On a December afternoon I watched one-year-old grandson Ronan-the-Barbarian crawl around the Christmas tree. He would stop, reach out his arm and dip his fist into the water in the tree stand. And then he would bless himself, tap, tap, tap in his baby way. At his eye level, it was not unlike a holy water font his father had helped him dip his little hand into many times. That yielded a revelation: he was seeing his evergreen world under the Christmas tree lights as sacramental. He was familiar as much as an infant could be with the rites of Mystery, and could in turn look to his very narrow world and associate special things with Holy Rites. Not that he could call it ‘holy’ or ‘sacramental’; but he could use it as holy and as sacramental. He could acquire the habit before the concept. The association doesn’t take too much brain power. It is beautifully natural.
When you look up a symbol of a Christian feast day the description often starts like this: in pagan days, it was originally thought that this holly, this star, this tree, this animal, this sun, this moon, this day possessed certain magical powers because of some significant attribute or cosmological disposition. I tend not to think that myself, that is, I tend to think the pagan mind originally made associations with nature the same playful way that our minds do, and perhaps did more easily in childhood. In time perhaps the pagans attributed magical powers to things, but is not the sun life-giving? Do not the stars rule the heavens with magisterial regularity? I tend to think the pagans we are always referring to just plain liked seeing the poetry in nature and its relevance to their lives and communities. I wonder if the dismissive emphasis on primitive religions is more a reflection of the Enlightenment’s inability to grasp transcendence of any sort.
That is a big topic to investigate. My smaller point is that the world over, all cultures, especially those close to the earth, have their symbols from nature that speak of higher things. Perhaps in times past, the collective imagination endowed them with magical powers, but even when the magic association no longer persists, the symbols and harbingers stir the national consciousness and memory.
The Christmas Symbol Of Holly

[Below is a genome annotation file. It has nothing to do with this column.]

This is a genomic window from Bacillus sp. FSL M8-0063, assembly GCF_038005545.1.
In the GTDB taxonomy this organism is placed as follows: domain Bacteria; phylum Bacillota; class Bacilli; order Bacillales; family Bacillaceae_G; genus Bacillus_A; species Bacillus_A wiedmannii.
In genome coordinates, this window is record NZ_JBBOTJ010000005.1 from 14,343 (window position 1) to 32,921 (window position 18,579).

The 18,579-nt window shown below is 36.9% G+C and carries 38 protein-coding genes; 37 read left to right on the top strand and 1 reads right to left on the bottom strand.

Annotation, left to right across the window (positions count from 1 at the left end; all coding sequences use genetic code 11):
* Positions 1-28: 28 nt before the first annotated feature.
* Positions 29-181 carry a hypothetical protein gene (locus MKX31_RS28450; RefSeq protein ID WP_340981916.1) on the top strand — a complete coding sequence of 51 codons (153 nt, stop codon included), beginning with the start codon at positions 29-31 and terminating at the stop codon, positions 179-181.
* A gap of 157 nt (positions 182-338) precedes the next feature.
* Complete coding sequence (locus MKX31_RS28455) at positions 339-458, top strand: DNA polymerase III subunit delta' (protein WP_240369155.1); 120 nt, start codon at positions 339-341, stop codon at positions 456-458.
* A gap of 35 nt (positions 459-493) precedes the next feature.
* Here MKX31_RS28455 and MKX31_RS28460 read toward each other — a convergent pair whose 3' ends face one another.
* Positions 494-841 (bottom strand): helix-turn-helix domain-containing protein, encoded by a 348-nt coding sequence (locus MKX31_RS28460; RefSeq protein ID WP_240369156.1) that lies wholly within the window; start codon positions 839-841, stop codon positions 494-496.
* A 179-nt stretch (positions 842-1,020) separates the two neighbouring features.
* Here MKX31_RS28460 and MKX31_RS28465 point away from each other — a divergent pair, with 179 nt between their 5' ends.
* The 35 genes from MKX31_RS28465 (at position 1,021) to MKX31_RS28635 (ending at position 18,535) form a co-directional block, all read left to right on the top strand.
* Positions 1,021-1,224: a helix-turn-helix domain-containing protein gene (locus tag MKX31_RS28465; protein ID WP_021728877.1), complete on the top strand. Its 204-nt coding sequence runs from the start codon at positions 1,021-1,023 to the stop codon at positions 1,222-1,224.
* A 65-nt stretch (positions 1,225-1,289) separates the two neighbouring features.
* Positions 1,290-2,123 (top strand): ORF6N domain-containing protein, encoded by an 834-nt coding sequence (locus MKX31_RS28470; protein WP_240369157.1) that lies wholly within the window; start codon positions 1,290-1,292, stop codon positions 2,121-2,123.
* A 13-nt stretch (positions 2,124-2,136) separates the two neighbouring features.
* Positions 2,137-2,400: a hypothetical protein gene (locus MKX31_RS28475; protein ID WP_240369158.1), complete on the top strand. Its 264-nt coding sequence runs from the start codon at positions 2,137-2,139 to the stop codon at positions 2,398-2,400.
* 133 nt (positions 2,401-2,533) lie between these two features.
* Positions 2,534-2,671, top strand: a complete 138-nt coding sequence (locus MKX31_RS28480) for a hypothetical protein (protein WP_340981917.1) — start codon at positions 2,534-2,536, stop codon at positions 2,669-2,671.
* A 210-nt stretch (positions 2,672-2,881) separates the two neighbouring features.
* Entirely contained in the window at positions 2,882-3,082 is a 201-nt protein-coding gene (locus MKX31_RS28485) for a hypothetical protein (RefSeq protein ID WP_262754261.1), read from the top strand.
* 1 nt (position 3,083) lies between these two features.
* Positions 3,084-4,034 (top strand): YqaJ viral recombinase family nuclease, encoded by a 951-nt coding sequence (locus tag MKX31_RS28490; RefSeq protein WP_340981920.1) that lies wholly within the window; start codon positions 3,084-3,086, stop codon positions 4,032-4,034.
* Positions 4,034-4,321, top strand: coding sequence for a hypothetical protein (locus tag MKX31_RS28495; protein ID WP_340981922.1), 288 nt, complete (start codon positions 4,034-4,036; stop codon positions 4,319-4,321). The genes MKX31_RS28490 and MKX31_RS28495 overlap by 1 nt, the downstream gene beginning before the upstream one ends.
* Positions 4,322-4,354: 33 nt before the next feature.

Holly is one of those Christmas symbols that is traced back to the Druids, and still speaks to the British today. (I believe the Druids get more respect these days than do the Christians. There are some notions of them being more indigenous than were their sisters and brothers who became Christian. Same bloodlines, but better P.R.) The Druids used holly in fertility rites. Under the Christian dispensation, holly easily lends itself as metaphor for the innocent and suffering Christ, source of eternal life. One of my favorite English carols encapsulates the lesson: the holly bears a berry, sweet as any flower and red as blood; it bears a prickle as sharp as any thorn; the holly bears a bark as bitter as any gall. The song suggests Aaron’s bud, Christ’s blood, the crown of thorns, the bitter gall. And bearing the crown “of all the trees that are in the wood,” the holly suggests the Kingship of Christ over all men. Among Christians, the holly becomes a sort of sacramental, for it points to Christ and makes us mindful of His life. By association, the holly becomes notionally holy, but not truly. It does not impart a blessing. (I say ‘sacramental,’ but not in the truest sense.)
The Christmas Symbol Of The Plum Tree
China has a most enchanting symbol of new life and perseverance during strife. That is the plum blossom. The plum tree blooms in winter. The branches of the plum tree are not luxurious with blossoms; rather they are striking for their elegance and humble display, even under a layer of snow. The whole aspect of the plum tree suggests inward qualities of grace perduring through times of struggle. In late winter, the pendulous branches of a plum tree are swaddled in strength and purity and the promise of new life, despite adversity.
If I were in charge of designating Christmas symbols to reach the Chinese heart, I would select the plum tree, for it bears its blossoms humbly on a still, dark winter’s night. It makes us mindful of the pure Child –Aaron’s bud, Judah’s rose.
Anything that points to Jesus, the wondrous babe lying in a manger, is a type of sacramental. Even so the lowly water in a Christmas tree stand.
Learn more about the fascinating irony of our most cherished Christmas objects, both sacred and secular, produced by the artists and craftsmen of Communist China in Christmas Blossoms. In their imaginations, in the depth of their hearts, what do these artisans think of the mangers, the shepherds, Santa Claus, and Mother Mary? Of the star, the bells, the holly, and the Wise Men? Most significantly, what do they make of the Holy Child Who exists at the heart of the West? A story for young and old, parents and children alike, this beautifully illustrated novella captures how the Christmas spirit endures and stirs hearts despite the antagonistic forces of commercialism and oppression—and it will touch your heart as well.
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